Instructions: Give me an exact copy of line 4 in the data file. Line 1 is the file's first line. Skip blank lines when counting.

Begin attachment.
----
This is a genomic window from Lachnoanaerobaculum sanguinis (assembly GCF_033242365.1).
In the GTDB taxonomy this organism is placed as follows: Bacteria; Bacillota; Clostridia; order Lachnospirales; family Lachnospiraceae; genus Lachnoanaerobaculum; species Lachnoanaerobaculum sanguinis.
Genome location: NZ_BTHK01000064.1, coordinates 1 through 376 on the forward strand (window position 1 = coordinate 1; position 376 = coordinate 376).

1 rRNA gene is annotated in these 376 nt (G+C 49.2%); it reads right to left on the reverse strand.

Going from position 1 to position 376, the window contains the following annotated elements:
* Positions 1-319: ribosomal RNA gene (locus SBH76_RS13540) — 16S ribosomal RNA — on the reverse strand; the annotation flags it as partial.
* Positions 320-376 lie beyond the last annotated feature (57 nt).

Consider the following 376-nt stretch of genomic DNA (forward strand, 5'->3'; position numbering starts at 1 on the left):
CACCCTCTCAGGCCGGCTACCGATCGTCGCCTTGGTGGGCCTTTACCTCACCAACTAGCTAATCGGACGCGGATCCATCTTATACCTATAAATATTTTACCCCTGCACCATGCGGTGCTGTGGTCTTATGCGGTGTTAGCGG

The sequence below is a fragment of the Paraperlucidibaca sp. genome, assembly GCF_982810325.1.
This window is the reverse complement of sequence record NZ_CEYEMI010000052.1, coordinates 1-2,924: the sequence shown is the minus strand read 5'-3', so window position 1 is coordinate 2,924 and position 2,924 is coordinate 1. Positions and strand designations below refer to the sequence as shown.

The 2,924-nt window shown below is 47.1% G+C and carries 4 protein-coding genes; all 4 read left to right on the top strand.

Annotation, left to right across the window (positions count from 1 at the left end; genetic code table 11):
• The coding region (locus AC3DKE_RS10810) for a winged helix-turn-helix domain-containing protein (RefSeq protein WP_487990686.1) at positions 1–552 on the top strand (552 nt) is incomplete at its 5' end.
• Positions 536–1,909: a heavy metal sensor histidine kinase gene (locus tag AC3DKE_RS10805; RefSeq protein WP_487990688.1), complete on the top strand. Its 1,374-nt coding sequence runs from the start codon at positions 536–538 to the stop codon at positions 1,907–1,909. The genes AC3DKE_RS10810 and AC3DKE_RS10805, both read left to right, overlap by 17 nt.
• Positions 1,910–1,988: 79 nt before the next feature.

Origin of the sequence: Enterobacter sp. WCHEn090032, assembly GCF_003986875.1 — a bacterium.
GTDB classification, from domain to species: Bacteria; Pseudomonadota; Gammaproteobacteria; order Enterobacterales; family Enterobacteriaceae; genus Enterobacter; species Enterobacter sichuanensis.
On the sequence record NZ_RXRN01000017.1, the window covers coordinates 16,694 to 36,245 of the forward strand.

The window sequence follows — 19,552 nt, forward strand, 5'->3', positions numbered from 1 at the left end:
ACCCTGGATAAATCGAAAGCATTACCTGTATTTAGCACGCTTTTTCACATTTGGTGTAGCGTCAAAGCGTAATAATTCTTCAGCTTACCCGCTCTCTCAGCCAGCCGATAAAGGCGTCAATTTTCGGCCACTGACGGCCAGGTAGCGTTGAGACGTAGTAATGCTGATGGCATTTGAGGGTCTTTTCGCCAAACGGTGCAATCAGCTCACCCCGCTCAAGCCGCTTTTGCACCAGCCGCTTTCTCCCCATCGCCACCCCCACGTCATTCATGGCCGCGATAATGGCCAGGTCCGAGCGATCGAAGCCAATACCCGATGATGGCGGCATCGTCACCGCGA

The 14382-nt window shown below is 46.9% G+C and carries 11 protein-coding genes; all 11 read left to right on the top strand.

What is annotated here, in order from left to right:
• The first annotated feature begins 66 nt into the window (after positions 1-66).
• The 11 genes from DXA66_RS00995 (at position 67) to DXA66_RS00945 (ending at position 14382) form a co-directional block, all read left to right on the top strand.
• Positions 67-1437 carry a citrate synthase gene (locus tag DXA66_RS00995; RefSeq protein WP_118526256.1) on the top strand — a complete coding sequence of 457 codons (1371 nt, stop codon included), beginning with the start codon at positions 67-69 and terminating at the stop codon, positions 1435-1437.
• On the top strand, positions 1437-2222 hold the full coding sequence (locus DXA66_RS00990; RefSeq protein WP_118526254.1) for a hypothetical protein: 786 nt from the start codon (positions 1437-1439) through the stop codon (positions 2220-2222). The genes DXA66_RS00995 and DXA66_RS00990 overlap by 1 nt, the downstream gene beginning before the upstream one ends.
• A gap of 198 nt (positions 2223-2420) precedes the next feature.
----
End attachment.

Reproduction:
1 rRNA gene is annotated in these 376 nt (G+C 49.2%); it reads right to left on the reverse strand.